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How many Sea Scouts earned the Quartermaster Award in 2013?

Quartermaster_AwardIn a room filled with 175 Sea Scouts, odds are just one earned the Quartermaster Award last year.

Finding him or her in this imaginary room won’t be easy, but once you do, you’ll be face-to-face with a young man or young woman who worked tirelessly to earn Sea Scouting’s highest honor. This individual has been active in Sea Scouting, conducted a Quartermaster Project and demonstrated 11 special skills — to name a few of the rigorous requirements.

In 2013, exactly 39 Sea Scouts had a bridge of honor ceremony to receive the award, which has been around since 1930. Consider a Quartermaster bridge of honor ceremony the Sea Scouting equivalent of an Eagle Scout court of honor — only even rarer.

Of the approximately 6,800 Sea Scouts registered in 2013, 0.57 percent earned the Quartermaster Award.

For comparison, of the roughly 1 million Boy Scouts registered last year, about 4 to 5 percent earned the Eagle Scout rank. I’ll have exact Eagle Scout numbers from 2013 in a month or two.

So how does 2013′s Quartermaster Award number compare to previous years? Check out this handy chart: Continue reading

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Amid ‘One Oath, One Law’ changes, the Sea Scout promise is here to stay

sea-scout-promiseAhoy, Sea Scouts and adult advisors!

While it’s true that the BSA is transitioning to the Scout Oath and Scout Law in all programs, I confirmed this morning that the Sea Promise isn’t going anywhere.

In October 2012, I first reported that the resolution to move away from the Cub Scout Promise, Law of the Pack, Venturing Oath and Venturing Code had passed. For Venturing, the change will take place in May 2014. For Cub Scouts, it’s May 2015.

Sea Scouts, however, are in a different boat. Here’s how Keith Christopher, National Director of the 101-year-old Sea Scouts BSA, explained it to me this morning: Continue reading

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Notice anything special on the crest of the new USS Gerald R. Ford aircraft carrier?

Update, Sept. 7: Just to clarify, though the fleur-de-lis was in use before Scouting began, the Navy has said this use of the fleur-de-lis is indeed a reference to Ford’s Scouting career.


As the only Eagle Scout ever to become U.S. president (so far), Gerald Ford stands among the most successful men ever to emerge from the Boy Scouts of America.

That legacy continues with the USS Gerald R. Ford, a $13.5 billion, 1,106-foot aircraft carrier set to join the U.S. Navy’s fleet in 2016.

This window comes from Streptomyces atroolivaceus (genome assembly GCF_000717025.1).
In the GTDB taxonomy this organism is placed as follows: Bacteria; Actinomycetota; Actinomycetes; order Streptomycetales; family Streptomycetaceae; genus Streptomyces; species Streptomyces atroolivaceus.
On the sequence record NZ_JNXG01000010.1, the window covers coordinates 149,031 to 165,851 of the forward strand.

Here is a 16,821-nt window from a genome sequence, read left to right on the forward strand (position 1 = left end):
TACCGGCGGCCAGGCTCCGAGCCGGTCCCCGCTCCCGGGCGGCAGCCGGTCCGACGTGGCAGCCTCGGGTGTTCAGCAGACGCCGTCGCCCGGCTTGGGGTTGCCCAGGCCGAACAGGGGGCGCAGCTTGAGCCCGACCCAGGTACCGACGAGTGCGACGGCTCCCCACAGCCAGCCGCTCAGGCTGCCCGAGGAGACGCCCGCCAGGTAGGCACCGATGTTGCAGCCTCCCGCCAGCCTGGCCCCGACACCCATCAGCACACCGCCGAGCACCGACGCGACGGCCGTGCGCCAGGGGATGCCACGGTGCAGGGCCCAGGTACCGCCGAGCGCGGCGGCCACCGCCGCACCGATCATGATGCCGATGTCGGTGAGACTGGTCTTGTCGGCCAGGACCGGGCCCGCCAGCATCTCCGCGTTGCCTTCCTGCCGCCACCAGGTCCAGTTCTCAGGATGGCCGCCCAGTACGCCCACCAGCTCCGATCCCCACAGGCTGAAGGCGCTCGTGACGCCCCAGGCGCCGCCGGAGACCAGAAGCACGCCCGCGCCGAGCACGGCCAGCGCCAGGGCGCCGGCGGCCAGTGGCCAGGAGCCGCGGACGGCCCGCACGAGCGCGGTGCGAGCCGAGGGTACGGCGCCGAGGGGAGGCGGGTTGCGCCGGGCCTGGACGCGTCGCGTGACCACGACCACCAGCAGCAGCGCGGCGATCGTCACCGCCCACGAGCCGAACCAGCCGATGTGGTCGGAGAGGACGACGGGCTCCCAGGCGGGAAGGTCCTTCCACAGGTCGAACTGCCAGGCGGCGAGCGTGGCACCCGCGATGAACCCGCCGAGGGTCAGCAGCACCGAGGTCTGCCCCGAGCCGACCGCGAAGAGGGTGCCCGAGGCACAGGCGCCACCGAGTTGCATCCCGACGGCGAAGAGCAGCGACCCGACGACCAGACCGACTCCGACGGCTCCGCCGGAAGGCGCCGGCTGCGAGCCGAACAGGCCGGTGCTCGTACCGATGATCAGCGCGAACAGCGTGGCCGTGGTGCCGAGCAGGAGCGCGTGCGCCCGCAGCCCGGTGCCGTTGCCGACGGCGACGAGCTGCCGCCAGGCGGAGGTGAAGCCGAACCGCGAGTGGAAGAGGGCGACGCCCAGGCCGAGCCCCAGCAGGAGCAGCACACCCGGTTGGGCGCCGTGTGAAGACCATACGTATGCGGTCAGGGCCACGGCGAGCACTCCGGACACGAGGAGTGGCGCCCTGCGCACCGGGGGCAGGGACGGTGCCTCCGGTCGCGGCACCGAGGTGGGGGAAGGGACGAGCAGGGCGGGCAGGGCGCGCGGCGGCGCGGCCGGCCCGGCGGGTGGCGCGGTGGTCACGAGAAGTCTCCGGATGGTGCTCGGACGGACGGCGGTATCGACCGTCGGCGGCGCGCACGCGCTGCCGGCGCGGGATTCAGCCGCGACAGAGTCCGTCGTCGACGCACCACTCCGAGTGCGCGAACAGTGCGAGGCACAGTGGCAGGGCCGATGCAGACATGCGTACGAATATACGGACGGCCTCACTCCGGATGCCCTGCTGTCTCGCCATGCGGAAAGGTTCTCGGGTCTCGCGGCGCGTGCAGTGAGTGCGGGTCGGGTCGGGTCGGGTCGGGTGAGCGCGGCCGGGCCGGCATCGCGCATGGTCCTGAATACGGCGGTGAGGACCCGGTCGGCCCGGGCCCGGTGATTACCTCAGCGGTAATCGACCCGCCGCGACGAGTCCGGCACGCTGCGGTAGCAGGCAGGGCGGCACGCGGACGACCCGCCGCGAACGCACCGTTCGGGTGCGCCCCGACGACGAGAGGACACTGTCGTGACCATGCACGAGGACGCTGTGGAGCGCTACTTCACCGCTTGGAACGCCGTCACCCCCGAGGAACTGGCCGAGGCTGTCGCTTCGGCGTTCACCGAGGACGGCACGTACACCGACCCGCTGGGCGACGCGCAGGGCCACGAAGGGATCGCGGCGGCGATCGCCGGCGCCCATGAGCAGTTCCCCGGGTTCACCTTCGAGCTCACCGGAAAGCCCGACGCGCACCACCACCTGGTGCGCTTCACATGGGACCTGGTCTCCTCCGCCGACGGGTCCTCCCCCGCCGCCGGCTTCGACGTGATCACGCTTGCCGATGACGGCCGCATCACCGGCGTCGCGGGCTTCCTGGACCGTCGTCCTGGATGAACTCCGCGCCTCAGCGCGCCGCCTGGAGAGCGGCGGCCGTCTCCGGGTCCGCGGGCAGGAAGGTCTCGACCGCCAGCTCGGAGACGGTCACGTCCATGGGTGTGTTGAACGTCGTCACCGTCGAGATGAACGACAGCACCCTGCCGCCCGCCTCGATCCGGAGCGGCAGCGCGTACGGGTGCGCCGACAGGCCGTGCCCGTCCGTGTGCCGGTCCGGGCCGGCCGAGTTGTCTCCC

Last month, the ship’s crew released the Gerald Ford‘s official crest.

It features 38 stars, representing Ford’s tenure as our 38th president. The colors include blue and maize, honoring his undergraduate alma mater, the University of Michigan. But it’s the fluer-de-lis at the top of the compass that really caught my eye.

The fleur-de-lis, of course, shows off Ford’s achievements as a Boy Scout, and its northern position on the compass says a lot about how much Ford’s life direction was positively shaped by his time in Scouting.

Here’s the crest: Continue reading

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Sea Scout ship to honor Tiger Cubs killed in Sandy Hook shooting

newtownLike all of us, Todd Skiles was overcome with grief when he heard about the school shootings at Sandy Hook Elementary School in December.

But when news broke that two of the young victims were Tiger Cubs, Skiles and the Sea Scouts of Ship 100 in Gainesville, Va., wanted to find a way to honor and remember 7-year-old Chase Kowalski and 6-year-old Benjamin Wheeler.

That’s why the National Capital Area Council next week will christen its newest 22-foot sailboat the Benjamin Chase.

You see, Skiles wasn’t content letting the name of the perpetrator be all people remember from this tragedy. Continue reading

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How many Sea Scouts earn the Quartermaster award each year?

Quartermaster_AwardThink the Eagle Scout Award is rare? Check out the Sea Scouting Quartermaster Award.

First earned around 1930, the Quartermaster Award is Sea Scouting’s highest honor.

Just how rare is it? Keeping in mind that roughly 5 percent of all Boy Scouts earn the Eagle Scout Award, would you believe that just 0.5 percent of all Sea Scouts earn the Quartermaster Award each year?

That means the Quartermaster Award is 10 times rarer than its Boy Scouting counterpart.

quartermaster-award-knotLet’s look at it another way. Last year, just 33 of the 6,670 registered Sea Scouts earned the award.

Compare that to the record-setting number of new Eagle Scouts in 2012 —  57,976 out of roughly a million Boy Scouts.

Quartermaster Award recipients, like Eagle Scouts, receive an automatic pay grade increase if they join the military.

So what does it take to earn the award? To earn Quartermaster, Sea Scouts must:  Continue reading